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Case Reports in Obstetrics and Gynecology
Volume 2016 (2016), Article ID 6382920, 4 pages
Case Report

Fetal Right Ventricular Diverticulum Detected by Prenatal Ultrasound Screening

Department of Obstetrics and Gynecology, Shiga University of Medical Science Hospital, Seta Tsukinowa-cho, Otsu, Shiga 520-2192, Japan

Received 6 July 2016; Revised 20 September 2016; Accepted 21 September 2016

Academic Editor: Kyousuke Takeuchi

Copyright © 2016 Daisuke Katsura et al. This is an open access article distributed under the Creative Commons Attribution License, which permits unrestricted use, distribution, and reproduction in any medium, provided the original work is properly cited.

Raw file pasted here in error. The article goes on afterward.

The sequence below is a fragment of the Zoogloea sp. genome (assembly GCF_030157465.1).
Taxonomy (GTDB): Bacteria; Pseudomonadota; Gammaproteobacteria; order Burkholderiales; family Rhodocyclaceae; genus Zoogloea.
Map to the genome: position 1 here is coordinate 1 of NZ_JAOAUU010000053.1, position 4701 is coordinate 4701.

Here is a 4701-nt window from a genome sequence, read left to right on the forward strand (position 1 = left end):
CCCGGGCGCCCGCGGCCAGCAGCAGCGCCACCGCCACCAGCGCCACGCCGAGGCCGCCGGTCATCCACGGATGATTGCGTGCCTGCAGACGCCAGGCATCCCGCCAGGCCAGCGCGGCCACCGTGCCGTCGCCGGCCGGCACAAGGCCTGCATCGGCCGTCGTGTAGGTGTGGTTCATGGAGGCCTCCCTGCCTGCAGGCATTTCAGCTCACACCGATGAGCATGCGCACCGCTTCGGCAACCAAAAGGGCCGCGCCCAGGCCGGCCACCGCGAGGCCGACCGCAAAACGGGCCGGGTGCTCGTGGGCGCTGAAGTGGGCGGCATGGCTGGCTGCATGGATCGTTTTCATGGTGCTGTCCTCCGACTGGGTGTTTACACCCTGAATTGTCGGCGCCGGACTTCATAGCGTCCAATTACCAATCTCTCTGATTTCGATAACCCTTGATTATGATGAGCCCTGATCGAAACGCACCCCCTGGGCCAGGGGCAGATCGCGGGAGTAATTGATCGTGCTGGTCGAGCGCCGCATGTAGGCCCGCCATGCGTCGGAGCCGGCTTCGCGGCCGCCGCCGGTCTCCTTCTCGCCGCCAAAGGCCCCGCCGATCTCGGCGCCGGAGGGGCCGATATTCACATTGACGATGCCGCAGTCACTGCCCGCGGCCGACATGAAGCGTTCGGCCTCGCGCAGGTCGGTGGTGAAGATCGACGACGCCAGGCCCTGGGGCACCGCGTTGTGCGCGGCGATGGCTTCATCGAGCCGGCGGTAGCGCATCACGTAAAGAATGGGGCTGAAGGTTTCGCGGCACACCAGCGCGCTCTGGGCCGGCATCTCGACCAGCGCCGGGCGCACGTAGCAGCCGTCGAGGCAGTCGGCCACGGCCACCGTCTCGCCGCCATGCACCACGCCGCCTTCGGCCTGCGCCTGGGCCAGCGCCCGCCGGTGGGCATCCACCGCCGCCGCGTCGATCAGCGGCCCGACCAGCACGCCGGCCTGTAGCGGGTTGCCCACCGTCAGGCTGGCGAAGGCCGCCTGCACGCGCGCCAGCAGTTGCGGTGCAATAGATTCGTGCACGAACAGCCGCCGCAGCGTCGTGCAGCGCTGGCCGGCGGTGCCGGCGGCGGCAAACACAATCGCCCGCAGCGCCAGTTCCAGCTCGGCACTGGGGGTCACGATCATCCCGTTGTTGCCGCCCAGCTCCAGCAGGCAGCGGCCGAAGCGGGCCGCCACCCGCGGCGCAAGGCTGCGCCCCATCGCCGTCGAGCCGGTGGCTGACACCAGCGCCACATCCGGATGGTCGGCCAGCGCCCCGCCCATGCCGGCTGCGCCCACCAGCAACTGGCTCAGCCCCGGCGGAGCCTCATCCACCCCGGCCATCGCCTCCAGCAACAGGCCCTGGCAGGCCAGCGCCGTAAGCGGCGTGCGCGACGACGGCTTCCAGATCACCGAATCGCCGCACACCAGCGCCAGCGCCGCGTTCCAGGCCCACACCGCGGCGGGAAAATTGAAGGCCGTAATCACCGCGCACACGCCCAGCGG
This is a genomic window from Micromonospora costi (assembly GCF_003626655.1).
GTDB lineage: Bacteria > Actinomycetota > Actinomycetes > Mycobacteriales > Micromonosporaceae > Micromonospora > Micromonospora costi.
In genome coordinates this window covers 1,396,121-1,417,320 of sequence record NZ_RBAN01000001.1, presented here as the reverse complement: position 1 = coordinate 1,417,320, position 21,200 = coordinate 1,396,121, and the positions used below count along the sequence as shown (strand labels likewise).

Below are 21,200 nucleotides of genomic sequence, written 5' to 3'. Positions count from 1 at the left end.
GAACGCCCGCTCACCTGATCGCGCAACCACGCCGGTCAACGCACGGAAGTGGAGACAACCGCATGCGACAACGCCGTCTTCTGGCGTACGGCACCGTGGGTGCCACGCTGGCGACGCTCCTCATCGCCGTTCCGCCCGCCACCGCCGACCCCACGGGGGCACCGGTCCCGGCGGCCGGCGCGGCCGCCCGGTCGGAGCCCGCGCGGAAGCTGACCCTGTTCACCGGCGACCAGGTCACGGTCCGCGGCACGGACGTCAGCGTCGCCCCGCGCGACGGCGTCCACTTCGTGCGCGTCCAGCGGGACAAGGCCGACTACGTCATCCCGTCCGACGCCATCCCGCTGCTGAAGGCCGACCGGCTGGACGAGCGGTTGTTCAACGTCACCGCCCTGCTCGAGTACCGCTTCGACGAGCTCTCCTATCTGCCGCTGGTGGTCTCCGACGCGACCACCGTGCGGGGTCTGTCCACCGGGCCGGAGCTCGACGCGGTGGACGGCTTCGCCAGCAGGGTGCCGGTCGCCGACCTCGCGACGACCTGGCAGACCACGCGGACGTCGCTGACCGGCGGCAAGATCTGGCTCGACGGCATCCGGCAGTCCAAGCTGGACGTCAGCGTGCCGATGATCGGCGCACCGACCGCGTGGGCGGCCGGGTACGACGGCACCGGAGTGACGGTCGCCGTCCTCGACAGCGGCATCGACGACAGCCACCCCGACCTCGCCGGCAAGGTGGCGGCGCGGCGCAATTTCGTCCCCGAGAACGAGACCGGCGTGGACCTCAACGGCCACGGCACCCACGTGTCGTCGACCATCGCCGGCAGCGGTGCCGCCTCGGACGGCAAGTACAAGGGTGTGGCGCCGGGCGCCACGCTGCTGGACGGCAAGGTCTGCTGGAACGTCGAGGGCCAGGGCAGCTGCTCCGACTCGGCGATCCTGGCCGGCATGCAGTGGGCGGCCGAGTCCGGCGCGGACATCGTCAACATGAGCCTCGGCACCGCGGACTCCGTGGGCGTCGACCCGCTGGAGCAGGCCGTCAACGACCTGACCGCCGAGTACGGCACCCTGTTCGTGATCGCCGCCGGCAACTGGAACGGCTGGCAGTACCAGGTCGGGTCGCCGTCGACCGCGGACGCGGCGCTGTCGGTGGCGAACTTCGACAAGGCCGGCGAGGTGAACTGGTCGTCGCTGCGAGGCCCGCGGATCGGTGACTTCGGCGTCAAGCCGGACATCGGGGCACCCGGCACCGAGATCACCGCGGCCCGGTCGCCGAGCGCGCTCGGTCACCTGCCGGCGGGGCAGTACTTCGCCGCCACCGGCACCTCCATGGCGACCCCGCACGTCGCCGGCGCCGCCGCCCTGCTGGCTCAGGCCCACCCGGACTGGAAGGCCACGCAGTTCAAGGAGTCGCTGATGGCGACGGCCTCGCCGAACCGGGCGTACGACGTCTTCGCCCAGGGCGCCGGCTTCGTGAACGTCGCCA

Prenatal ultrasound screening has allowed for the detection of in utero cardiac abnormalities. Specifically, distinction is possible between ventricular diverticula and aneurysms, which is important because each condition has a different clinical outcome. We report the case of a 35-year-old, gravida 1, para 1 woman, with no significant past medical history, who underwent routine prenatal ultrasound screening at 32 weeks’ gestation. A four-chamber ultrasound of the fetal heart combined with M-mode echocardiography showed abnormal dilatation of the right ventricular chamber measuring 2.2 cm × 1.0 cm but with normal contractility. Delivery was performed at full term by cesarean section, and a right ventricular diverticulum was confirmed by postnatal cardiac computed tomography. The baby developed normally with no cardiac sequelae during followup. This case demonstrates the importance of making a correct diagnosis of ventricular diverticula by prenatal ultrasound when abnormal dilatation of the fetal ventricle is identified during routine screening. Because evaluating the wall contractility by M-mode ultrasound leads to evaluating whether it has the myocardium, we conclude that M-mode echocardiography is effective for the purpose of prenatal cardiac diagnosis and can distinguish between ventricular aneurysms and functioning ventricular diverticula.